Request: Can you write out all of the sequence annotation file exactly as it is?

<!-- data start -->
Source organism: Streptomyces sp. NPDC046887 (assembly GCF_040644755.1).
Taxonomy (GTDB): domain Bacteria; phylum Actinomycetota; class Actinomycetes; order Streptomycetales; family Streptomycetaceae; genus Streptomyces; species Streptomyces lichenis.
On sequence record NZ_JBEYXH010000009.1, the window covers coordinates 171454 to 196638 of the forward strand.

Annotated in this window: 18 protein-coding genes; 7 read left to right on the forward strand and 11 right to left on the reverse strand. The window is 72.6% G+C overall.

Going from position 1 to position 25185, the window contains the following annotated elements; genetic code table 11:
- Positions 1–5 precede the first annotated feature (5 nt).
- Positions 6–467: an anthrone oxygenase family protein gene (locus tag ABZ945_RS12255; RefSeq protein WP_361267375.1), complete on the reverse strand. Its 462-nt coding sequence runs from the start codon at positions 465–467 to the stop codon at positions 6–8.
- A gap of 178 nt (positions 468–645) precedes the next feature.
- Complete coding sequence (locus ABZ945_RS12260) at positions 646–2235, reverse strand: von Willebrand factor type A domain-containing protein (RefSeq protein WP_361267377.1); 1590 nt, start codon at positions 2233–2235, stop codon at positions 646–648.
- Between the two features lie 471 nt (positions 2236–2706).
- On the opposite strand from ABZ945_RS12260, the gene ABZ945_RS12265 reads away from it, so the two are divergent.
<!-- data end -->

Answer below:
Source organism: Streptomyces sp. NPDC046887 (assembly GCF_040644755.1).
Taxonomy (GTDB): domain Bacteria; phylum Actinomycetota; class Actinomycetes; order Streptomycetales; family Streptomycetaceae; genus Streptomyces; species Streptomyces lichenis.
On sequence record NZ_JBEYXH010000009.1, the window covers coordinates 171454 to 196638 of the forward strand.

Annotated in this window: 18 protein-coding genes; 7 read left to right on the forward strand and 11 right to left on the reverse strand. The window is 72.6% G+C overall.

Going from position 1 to position 25185, the window contains the following annotated elements; genetic code table 11:
- Positions 1–5 precede the first annotated feature (5 nt).
- Positions 6–467: an anthrone oxygenase family protein gene (locus tag ABZ945_RS12255; RefSeq protein WP_361267375.1), complete on the reverse strand. Its 462-nt coding sequence runs from the start codon at positions 465–467 to the stop codon at positions 6–8.
- A gap of 178 nt (positions 468–645) precedes the next feature.
- Complete coding sequence (locus ABZ945_RS12260) at positions 646–2235, reverse strand: von Willebrand factor type A domain-containing protein (RefSeq protein WP_361267377.1); 1590 nt, start codon at positions 2233–2235, stop codon at positions 646–648.
- Between the two features lie 471 nt (positions 2236–2706).
- On the opposite strand from ABZ945_RS12260, the gene ABZ945_RS12265 reads away from it, so the two are divergent.